If Africa has to avoid being an accessory of history, the continent and every country in the continent must adopt clear a long-term policy and strategy for science, technology, and innovation. This policy should have four objectives as it is already known.

First, invest in knowledge acquisition and deepening. This starts at primary school level and continues to secondary school and undergraduate tertiary. What kind of science in primary, what kind of science in secondary, and how many enrolled in science and engineering in undergraduate tertiary?

To give an example from Rwanda that I know very well, investment has been made in education at all levels over the last 15 years. Primary enrollment going from approximately 940,000 in 1994-1995 to 2.3 million in 2009, reaching more than 95% of net enrollment. In 2008, the country adopted a very aggressive policy on science education in primary: The number of courses was reduced in order to concentrate on mathematics, science, and English. In secondary school, the enrollment increased from approximately 50,000 in 1995 to more than 500,000 in 2009. Higher education enrollment increased from 3000 in 1995 to 60,000 in 2009. A 20-time increase!

Second, investment must be made in creation of new knowledge. This encompasses basic and applied research in all areas of science and engineering. The continent can’t continue to rely on other people’s solutions.

Third, knowledge must be transferred from laboratories/universities to real-life problems and challenges. All sectors of our life:

  • Health: maternal health, child mortality, infectious disease;
  • Water: clean drinking water and sanitation;
  • Environment;
  • Information Communication Technologies;
  • Transportation;
  • Agriculture and Animal Husbandry;
  • Energy;
  • Manufacturing.

We can’t really compete in all these without strong scientific and technological capacity.

Fourth, the culture of innovation must be developed. Our young people should be encouraged to innovate. Freedom, free speech, and free thinking coupled with entrepreneurship and knowledge have brought to life most of the innovation that the world is enjoying today.

Let’s hear what Bill Gates has to say about innovation: “For centuries people assumed that economic growth resulted from the interplay between capital and labor. Today we know that these elements are outweighed by a single critical factor: Innovation. Innovation is the source of U.S. economic leadership and the foundation for our competitiveness in the global economy. Government investment in research, strong intellectual property laws and efficient capital markets are among the reasons that

America has for decades been transforming new ideas into successful businesses.”4

Distinguished guests,
Ladies and gentlemen,

In conclusion, Africa has the required natural resources, from minerals to biodiversity, and the required raw human capital in its youth to be part of the global economy at the end of the next decade. But for this to happen, a massive investment must be made in education, science, technology, and innovation. This is why I commend Dr. Ngozi Okonjo-Iweala and his team for bringing to fruition this first step the grand vision of establishing African institutes of science and technology throughout the continent. By doing so, you are following the footsteps of the late Professor Abdu Salam, Nobel Prize laureate from Pakistan, who established the International Center for Theoretical Physics (ICTP) and the Third World Academy of Sciences (TWAS). Professor Salam believed that scientific and technological knowledge is a “Humankind Heritage.” I very like much this quote from him: “The rapid growth of modern science started about 300 years ago in 17th century Europe. Since then science has built up a substantial body of knowledge both about the world as it now is and about the history of man, the earth, the solar system and the universe. Through modern science, technology and medicine, hundreds of millions of people are alive today who would previously have died in infancy or childhood.”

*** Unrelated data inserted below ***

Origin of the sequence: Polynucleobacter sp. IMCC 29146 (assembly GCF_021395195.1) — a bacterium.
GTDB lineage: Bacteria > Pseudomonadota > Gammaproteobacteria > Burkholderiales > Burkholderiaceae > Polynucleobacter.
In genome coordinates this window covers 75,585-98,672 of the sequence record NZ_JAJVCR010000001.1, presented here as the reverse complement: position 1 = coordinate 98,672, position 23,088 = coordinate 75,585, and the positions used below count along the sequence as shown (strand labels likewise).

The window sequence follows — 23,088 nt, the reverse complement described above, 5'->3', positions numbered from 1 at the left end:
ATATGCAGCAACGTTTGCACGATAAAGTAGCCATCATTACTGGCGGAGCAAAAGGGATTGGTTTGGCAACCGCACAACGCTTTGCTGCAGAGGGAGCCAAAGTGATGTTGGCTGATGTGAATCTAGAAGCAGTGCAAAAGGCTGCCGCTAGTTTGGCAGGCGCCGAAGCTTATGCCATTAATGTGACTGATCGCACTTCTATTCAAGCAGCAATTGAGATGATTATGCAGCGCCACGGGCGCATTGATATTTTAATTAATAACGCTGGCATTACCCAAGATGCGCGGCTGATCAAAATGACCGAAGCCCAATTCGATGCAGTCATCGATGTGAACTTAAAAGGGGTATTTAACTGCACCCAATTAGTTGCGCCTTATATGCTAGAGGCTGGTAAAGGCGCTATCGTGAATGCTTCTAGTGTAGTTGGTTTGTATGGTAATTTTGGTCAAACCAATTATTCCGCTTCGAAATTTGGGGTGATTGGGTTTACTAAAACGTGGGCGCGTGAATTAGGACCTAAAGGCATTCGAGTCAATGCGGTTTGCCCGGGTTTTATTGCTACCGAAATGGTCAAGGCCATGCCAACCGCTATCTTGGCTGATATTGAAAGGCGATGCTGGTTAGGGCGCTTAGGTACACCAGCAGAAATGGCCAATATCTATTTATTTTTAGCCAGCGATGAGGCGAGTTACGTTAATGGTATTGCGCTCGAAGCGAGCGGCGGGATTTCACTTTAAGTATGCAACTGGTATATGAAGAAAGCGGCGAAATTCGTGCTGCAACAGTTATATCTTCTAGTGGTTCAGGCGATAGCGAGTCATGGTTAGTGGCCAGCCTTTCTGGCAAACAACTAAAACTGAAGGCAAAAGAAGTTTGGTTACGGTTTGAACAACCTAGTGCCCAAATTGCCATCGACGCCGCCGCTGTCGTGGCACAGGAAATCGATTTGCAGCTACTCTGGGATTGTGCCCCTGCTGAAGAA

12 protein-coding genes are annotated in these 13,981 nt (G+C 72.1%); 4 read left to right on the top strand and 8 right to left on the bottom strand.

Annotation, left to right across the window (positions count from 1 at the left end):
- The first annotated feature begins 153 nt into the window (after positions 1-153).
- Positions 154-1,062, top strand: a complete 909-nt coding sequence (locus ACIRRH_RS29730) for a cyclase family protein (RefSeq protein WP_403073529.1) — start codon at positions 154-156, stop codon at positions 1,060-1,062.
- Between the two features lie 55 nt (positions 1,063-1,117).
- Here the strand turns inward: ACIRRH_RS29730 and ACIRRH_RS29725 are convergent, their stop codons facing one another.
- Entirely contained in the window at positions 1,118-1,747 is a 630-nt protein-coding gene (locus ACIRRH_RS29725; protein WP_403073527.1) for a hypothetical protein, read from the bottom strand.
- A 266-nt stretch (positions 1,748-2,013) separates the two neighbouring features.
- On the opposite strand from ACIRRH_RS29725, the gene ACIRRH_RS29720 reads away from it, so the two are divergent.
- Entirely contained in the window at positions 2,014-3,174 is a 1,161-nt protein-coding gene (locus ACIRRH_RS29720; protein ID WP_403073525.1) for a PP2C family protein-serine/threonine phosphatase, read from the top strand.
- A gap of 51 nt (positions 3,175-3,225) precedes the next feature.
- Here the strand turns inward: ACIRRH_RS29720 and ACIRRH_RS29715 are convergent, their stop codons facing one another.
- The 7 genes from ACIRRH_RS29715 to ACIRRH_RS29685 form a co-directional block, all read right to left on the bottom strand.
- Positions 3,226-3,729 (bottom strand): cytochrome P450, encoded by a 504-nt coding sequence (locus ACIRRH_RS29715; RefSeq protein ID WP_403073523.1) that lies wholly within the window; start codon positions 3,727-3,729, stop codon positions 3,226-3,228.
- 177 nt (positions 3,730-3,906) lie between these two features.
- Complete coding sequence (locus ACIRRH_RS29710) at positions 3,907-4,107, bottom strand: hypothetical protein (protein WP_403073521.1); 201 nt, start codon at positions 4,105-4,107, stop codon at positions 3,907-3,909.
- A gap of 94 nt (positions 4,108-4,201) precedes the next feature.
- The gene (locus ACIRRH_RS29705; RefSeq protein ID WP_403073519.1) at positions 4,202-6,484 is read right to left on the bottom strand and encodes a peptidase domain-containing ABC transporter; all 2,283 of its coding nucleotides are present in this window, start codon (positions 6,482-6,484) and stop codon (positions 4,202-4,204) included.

Salam was also firm believer that “developing nations needed to help themselves and invest into their own scientists to boost development and reduce the gap between the North and the South.”

Therefore any country pre-occupied with changing the livelihood of its people from poverty to better conditions of living must appropriately invest in science, technology, and innovation

I thank you all and wish you a Merry Christmas and Happy New Year.


  1. ^ Jean de la Fontaine:”The Farmer and His Sons
  2. ^ Robert Solow, “Technical Change and the Aggregate Production function”
  3. ^ Volume Title: Straining at the Anchor: The Argentine Currency Board and the Search for Macroeconomic Stability, 1880-1935
    Volume Author/Editor: Gerardo della Paolera and Alan M. Taylor
  4. ^ Bill Gates, “How to Keep America Competitive”